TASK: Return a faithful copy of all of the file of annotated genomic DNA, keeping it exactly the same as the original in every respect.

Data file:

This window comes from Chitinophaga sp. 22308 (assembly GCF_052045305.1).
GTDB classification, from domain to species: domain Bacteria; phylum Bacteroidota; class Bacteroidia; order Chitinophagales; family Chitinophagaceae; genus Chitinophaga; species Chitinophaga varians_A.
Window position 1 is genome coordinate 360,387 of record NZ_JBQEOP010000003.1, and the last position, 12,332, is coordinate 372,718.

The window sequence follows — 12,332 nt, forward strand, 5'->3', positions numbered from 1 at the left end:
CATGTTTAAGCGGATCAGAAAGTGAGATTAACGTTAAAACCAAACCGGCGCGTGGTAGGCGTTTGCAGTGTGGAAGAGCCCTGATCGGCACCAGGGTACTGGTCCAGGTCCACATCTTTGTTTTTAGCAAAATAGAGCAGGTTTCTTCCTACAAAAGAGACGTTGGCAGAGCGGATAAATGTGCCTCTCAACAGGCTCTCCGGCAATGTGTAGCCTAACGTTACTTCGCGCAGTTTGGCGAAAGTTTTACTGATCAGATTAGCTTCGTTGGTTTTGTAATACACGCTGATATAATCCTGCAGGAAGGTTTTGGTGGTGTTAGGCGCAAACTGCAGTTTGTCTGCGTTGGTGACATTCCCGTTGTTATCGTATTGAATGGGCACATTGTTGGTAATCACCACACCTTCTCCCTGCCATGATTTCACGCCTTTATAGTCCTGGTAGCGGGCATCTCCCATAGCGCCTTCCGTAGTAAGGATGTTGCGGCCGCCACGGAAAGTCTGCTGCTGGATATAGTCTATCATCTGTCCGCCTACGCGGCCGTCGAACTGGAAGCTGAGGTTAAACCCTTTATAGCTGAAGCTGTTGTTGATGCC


This window comes from Chitinophaga sp. 22308 (assembly GCF_052045305.1).
GTDB classification, from domain to species: domain Bacteria; phylum Bacteroidota; class Bacteroidia; order Chitinophagales; family Chitinophagaceae; genus Chitinophaga; species Chitinophaga varians_A.
Window position 1 is genome coordinate 360,387 of record NZ_JBQEOP010000003.1, and the last position, 12,332, is coordinate 372,718.

The window sequence follows — 12,332 nt, forward strand, 5'->3', positions numbered from 1 at the left end:
CATGTTTAAGCGGATCAGAAAGTGAGATTAACGTTAAAACCAAACCGGCGCGTGGTAGGCGTTTGCAGTGTGGAAGAGCCCTGATCGGCACCAGGGTACTGGTCCAGGTCCACATCTTTGTTTTTAGCAAAATAGAGCAGGTTTCTTCCTACAAAAGAGACGTTGGCAGAGCGGATAAATGTGCCTCTCAACAGGCTCTCCGGCAATGTGTAGCCTAACGTTACTTCGCGCAGTTTGGCGAAAGTTTTACTGATCAGATTAGCTTCGTTGGTTTTGTAATACACGCTGATATAATCCTGCAGGAAGGTTTTGGTGGTGTTAGGCGCAAACTGCAGTTTGTCTGCGTTGGTGACATTCCCGTTGTTATCGTATTGAATGGGCACATTGTTGGTAATCACCACACCTTCTCCCTGCCATGATTTCACGCCTTTATAGTCCTGGTAGCGGGCATCTCCCATAGCGCCTTCCGTAGTAAGGATGTTGCGGCCGCCACGGAAAGTCTGCTGCTGGATATAGTCTATCATCTGTCCGCCTACGCGGCCGTCGAACTGGAAGCTGAGGTTAAACCCTTTATAGCTGAAGCTGTTGTTGATGCC